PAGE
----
This is more difficult to explain. I guess the reason has to do with the semantics of «etwas». Its meaning is indefinite. The way information is typically structured (cf. information structure etc.), it is the indefinite element in a sentence that is focused, because it is the new element that has not yet been talked about. This can be nicely illustrated by the use of the indefinite and definite article in languages such as English or German: when something is introduced, it takes the indefinite article (e.g. “once upon a time, there was a cake”). Subsequently, it takes the definite article (e.g. “… and the cake was delicious”). The attributive «auch» is a strong focusing particle. Consequently, if a sentence has an indefinite word, we expect any «auch» to be an attribute of that word. Note also what happens when I change the definite phrase «den Kuchen» in (5) and (6) into an indefinite «einen Kuchen»:

  1. Du hast einen Kuchen nicht nur, sondern du isst ihn auch.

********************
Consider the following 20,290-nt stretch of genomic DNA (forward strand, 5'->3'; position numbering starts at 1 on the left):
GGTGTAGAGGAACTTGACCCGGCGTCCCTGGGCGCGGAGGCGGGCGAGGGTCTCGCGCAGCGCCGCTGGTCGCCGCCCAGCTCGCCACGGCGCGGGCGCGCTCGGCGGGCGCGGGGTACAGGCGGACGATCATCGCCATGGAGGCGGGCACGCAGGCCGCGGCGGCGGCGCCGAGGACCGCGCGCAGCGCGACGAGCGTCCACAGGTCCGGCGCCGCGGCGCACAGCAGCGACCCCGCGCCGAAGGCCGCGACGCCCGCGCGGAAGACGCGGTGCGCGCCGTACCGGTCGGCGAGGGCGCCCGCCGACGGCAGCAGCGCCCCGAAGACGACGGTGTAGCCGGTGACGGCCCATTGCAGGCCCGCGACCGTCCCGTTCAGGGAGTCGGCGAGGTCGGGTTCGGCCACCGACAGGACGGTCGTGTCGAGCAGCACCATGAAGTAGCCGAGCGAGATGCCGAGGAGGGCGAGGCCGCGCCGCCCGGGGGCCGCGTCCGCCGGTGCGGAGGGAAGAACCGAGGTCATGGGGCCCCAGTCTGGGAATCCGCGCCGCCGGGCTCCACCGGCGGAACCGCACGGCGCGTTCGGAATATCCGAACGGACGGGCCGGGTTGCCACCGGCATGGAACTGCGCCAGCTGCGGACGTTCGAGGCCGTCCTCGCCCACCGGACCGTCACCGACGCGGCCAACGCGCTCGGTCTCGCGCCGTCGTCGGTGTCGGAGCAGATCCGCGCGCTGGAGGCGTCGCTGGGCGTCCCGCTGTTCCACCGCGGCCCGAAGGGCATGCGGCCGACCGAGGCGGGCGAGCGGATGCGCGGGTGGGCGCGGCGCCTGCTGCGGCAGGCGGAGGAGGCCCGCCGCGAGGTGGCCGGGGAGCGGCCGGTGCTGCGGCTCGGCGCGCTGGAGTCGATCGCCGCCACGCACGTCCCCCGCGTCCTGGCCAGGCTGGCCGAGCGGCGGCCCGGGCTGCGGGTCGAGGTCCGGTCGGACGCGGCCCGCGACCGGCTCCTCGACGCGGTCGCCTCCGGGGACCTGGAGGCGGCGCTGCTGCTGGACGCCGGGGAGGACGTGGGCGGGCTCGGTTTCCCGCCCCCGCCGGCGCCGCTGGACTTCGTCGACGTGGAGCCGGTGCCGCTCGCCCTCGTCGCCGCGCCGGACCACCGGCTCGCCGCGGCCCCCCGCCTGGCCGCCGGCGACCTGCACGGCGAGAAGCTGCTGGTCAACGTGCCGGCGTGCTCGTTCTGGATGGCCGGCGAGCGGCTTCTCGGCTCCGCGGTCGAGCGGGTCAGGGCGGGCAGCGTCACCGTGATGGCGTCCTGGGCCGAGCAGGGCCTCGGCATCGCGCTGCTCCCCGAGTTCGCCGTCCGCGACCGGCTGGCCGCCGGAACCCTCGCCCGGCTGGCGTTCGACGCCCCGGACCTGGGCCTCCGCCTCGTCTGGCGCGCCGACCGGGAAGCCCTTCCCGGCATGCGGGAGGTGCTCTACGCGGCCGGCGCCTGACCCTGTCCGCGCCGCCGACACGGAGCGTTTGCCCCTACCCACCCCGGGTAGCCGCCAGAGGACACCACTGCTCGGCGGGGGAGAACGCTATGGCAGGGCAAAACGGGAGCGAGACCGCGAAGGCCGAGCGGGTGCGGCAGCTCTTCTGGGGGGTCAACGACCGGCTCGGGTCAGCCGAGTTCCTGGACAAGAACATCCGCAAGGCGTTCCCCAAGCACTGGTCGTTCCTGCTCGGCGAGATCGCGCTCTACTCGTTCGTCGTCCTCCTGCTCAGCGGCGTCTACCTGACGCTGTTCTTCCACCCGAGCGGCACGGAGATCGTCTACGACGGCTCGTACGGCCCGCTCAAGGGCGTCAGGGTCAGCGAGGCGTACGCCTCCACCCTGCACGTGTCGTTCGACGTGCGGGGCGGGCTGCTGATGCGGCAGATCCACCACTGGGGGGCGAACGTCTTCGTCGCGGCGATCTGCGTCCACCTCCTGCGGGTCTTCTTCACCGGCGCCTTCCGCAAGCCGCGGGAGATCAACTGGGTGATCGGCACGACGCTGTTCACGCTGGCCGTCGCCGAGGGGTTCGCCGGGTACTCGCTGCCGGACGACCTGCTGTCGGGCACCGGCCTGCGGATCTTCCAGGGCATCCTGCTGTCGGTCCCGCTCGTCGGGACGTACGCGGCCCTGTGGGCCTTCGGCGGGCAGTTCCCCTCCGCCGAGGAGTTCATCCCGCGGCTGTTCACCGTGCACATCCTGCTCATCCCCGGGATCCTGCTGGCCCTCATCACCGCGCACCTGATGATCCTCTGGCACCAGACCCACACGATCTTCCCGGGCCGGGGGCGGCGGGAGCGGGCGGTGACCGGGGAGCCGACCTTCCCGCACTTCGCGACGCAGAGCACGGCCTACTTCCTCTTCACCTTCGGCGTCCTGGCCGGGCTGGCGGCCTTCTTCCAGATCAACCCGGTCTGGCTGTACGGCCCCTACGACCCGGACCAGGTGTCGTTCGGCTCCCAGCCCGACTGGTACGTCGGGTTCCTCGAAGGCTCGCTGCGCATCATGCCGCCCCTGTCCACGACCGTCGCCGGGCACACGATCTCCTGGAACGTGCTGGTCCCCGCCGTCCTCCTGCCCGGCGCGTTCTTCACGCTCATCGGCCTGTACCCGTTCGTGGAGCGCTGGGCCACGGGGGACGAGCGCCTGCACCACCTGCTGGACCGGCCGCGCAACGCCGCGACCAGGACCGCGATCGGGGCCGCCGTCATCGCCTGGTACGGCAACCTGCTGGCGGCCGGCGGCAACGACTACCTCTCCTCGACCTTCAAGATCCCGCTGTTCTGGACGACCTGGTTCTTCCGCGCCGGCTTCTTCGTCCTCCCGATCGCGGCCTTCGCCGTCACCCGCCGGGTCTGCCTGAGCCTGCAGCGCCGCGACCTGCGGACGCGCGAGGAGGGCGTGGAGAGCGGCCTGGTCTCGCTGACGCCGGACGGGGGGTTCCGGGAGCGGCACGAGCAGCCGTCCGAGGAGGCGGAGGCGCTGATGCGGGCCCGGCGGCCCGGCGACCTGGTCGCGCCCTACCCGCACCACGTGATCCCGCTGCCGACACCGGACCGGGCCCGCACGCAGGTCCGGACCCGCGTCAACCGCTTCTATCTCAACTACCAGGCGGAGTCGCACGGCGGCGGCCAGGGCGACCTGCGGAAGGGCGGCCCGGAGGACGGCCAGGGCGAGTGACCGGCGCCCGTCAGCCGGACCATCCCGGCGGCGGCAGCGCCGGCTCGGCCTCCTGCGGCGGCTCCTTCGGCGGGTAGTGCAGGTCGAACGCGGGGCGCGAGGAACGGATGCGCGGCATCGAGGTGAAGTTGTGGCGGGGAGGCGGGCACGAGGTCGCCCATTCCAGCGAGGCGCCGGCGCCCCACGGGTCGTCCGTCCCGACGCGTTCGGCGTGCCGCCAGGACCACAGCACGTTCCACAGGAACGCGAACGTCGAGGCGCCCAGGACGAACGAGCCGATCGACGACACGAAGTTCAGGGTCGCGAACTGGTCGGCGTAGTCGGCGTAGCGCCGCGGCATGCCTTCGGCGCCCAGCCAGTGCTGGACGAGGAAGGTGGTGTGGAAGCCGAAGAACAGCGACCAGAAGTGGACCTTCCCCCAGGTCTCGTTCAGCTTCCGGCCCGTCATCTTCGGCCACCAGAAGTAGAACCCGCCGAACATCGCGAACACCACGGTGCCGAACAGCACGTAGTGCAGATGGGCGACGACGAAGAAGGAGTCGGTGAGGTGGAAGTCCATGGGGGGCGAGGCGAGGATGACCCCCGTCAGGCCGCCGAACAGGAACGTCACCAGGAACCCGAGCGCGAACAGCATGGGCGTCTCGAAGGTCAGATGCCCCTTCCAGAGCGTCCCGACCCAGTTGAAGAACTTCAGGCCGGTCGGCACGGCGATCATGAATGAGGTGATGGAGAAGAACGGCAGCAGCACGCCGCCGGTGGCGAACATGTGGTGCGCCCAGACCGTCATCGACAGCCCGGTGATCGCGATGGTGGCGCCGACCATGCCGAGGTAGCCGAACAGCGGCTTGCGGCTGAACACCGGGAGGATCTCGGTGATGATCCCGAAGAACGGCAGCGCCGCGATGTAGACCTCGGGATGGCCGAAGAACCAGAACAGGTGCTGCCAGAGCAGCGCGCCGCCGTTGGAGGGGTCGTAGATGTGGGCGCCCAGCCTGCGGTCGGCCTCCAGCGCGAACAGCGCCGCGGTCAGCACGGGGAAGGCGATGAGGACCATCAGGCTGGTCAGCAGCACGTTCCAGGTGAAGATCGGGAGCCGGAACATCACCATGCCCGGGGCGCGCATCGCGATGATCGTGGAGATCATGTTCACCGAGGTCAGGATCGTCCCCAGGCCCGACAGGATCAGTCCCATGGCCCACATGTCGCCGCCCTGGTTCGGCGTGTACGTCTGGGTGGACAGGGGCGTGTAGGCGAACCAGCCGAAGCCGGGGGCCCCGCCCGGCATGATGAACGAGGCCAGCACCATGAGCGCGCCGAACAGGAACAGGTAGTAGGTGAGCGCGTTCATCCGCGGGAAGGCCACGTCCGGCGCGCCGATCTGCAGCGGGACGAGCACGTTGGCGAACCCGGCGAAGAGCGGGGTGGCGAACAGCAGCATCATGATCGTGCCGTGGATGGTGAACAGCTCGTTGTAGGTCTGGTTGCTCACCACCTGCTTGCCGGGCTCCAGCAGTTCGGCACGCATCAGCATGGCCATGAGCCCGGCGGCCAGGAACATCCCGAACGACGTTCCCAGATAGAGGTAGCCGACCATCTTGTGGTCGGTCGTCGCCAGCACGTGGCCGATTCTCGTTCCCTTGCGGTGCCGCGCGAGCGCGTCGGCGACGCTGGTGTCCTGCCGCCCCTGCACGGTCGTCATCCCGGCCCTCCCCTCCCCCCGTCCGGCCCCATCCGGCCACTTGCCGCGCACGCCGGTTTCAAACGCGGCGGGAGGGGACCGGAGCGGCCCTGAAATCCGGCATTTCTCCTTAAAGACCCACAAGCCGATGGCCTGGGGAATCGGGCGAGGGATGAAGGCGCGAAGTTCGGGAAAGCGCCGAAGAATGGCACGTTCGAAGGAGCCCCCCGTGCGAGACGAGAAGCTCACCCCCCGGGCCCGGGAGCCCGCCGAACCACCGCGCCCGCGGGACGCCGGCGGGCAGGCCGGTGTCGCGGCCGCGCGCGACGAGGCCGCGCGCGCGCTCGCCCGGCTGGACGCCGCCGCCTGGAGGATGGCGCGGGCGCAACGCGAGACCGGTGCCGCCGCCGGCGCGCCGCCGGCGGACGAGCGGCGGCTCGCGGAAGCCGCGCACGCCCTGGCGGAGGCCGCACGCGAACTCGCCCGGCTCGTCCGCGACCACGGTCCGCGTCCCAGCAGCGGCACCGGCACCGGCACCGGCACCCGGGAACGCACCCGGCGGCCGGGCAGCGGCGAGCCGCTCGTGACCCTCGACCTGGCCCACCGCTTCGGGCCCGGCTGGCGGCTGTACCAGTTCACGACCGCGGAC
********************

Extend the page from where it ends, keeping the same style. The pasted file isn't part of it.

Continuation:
2. Du isst nicht nur ein Brot, sondern du isst auch einen Kuchen.

While (10) is perfectly acceptable, (9) seems puzzling (what cake are you talking about?) and more unusual than (5).


The reason is, in addition to the above answer, that etwas is often used like an adjective: etwas Wasser, ein Bischen Wasser. That might be derived from etwas zu essen (or not), which would be difficult to explain and it is not the point here, anyhow. The point is, etwas auch would sound like auch were a noun. Whereas willst du es auch is understood as es auch wollen, with auch modifying the verb. The difference is miniscule, because eitherway auch modifies a verbal phrase, but at different points.

Maybe compare Do you want more (of) it and Do you want it more.


actually the second translation is misleading at best its more like do you want something as well. which is a whole different animal in both english and german. one thing to consider is that the word order in english is relatively fixed. where as in german word order may change to emphasize certain parts of the sentence over others.